A new study questions the use of body mass index (BMI) to predict the effect of obesity on health, saying it ignores important health factors such as how fat is distributed, the ratio of muscle to fat and differences in body composition. The authors call for more accurate and easy-to-use risk assessments.

BMI is a measure of weight in relation to height. According to the American Heart Association, a BMI of less than 25 indicates healthy weight; between 25 and 29.9, overweight; and 30 or higher, obesity.  You can determine your BMI using the American Heart Association’s BMI Calculator.

Research has shown higher risk of cardiovascular diseases, Type 2 diabetes and cancer for people with a BMI of 30 or higher. This study discusses the use of BMI in light of the “obesity paradox,” that obesity appears to protect some people against certain diseases.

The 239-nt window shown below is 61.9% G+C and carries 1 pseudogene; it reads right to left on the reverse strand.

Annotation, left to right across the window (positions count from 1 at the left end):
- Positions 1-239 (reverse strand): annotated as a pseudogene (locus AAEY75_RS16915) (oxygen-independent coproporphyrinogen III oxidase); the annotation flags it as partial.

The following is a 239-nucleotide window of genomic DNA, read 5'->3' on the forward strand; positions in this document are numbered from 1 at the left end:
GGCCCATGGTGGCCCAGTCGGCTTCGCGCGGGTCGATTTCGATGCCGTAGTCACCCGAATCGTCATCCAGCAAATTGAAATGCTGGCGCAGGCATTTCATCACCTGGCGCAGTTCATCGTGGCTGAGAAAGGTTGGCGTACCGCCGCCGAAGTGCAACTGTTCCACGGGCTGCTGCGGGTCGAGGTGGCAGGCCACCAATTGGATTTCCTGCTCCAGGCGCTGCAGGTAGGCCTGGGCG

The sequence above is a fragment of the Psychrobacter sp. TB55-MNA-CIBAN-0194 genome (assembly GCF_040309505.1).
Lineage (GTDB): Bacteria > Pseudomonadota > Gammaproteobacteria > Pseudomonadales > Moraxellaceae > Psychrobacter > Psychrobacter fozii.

“BMI is at best a crude biomarker that cannot independently predict risk,” said Robert Eckel, M.D. past president of the American Heart Association. “However, a large majority of people with a BMI of over 30 have at least one risk factor for cardiovascular disease other than age. Even more people with a BMI of over 40 have cardiovascular risk factors.”

Lifestyle factors or genetics can both contribute to metabolic health, even in people who are overweight or obese, but this is the exception rather than rule, he said.

Weight is one of the American Heart Association’s Life’s Simple 7 — seven health factors contributing to heart health and cardiovascular disease risk.